Following our walk in the civilian applications of unmanned aerial vehicles, let’s focus on an unexpected field: archaeology.
Indeed, small drones do provide significant topographic capabilities thanks to various factors, including: Very fast implementation on the ground; accurate flight paths in very small or risky areas; low noise, low cost and safety; reduced impact on the environment; and enhanced flight performance.
These capabilities can make UAVs useful for archaeological investigations. French company ArchéoKopter has even created a software programme named Indiana specifically designed for dig site mapping. UAVs have already drawn the attention of archeologists.
One example is the initiative of Nicolas Poirier, head of research at CNRS and based in Toulouse. Specializing in archeology in the “TRACES” unit Works and Archaeological Research on Cultures, Spaces and Societies, he opted to boost its missions based on an “octocopter” equipped with a thermal camera. Aero-archaeology allows understanding sites through its quick wide overviews.
Aerial photos do not necessarily reveal what lies underground. But a thermal camera reveals temperature discrepancies that help detect the presence of remains or ruins that significantly alters the temperature at the surface. Nicolas Poirier turned to the company Flying Eye, which provided equipment to measure the dig site. It provided also an opportunity to fly over the site Silla Del Papa in Spain, known for its difficult access, or in South Africa on the sites of Sterkfontein and Kromdraai.
Beyond the interests that such technologies bring for national heritage preservation, UAVs can also allow industrials and in particular civil engineering to avoid archeological sites when planning construction route and sites, which results in both time and cost saving.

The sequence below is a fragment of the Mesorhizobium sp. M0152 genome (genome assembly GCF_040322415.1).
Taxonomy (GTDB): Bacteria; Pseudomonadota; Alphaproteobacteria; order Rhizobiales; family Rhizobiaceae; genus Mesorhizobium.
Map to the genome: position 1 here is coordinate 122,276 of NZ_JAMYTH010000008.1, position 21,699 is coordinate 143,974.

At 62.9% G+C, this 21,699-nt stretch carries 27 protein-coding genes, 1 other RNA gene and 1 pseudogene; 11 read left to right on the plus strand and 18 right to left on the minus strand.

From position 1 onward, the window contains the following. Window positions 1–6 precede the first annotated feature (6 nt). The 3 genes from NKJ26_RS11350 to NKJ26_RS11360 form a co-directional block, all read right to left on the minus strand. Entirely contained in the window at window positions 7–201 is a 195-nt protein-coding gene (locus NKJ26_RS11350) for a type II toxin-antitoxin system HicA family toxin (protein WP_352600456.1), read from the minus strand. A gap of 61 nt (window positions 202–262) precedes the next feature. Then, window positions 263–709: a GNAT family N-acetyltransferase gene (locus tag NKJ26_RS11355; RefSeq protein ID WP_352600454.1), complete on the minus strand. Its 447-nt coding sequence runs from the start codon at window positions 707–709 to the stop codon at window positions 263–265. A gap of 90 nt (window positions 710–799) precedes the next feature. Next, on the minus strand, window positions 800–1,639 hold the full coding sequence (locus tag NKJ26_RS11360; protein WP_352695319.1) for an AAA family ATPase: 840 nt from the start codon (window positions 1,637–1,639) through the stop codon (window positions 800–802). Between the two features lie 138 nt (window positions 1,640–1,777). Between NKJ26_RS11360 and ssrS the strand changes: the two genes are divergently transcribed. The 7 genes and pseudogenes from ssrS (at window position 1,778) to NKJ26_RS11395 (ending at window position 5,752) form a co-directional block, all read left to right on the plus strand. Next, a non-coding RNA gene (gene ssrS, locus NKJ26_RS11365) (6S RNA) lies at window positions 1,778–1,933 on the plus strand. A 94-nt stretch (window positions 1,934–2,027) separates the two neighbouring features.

Photogrammetric technologies are helpful in many sectors and their applications are really diverse. Photogrammetry is a mix of different areas such as topography, photography, and avionic skills. For example, EDF Energy used a Gatewing x100 UAV for the construction of a nuclear power plant based at Hinkley Point in Sommerset (Sout-West United Kingdom).
The use of a UAV has made it easier to assess the construction logistics, make an inventory of materials, and realize 3D mapping, contour lines and coastal erosion monitoring. The advantages of using drones were numerous: easy access to all areas even contaminated ones, time saving and risk reduction. Up to ten times more precise than satellites, more versatile and cheaper to operate, industrial drones are beating undoubtedly airplanes or satellites at collecting data or detailed site images. Unlike satellite, drones can operate under cloud layers. Of course, UAVs can’t beat those platforms for mapping wide area, but snapshots can be repeated more frequently and with greater accuracy.
Data collected at 1 photo per second or less for air speed of 4 to 5 m/s consists of thousands of photos geo-referenced over very wide areas and at an extremely competitive cost. According to Moyers & Company, North American energy companies are planning to use drones to monitor their pipelines – in part to check for potential gas or oil leaks, but also to limit “third-party intrusions”. The Pipeline Research Council International (PRCI), a multi-national organization funded by some of the world’s largest pipeline operators like BP, Shell, TransCanada and Enbridge, is leading efforts to research and develop unmanned aerial vehicle (UAV) technology for pipeline building and subsequent monitoring.
The PRCI has been working with the American Petroleum Institute and the Interstate Natural Gas Association on drone research for the last two years, according to PRCI President Cliff Johnson. He says researchers are currently running test flights.
Even if archaeology seems to be a small market segment, it could be an interesting use for civil engineering at large. Monitoring of construction would be a very interesting market where innovative sensors may receive a warm welcome from the industry.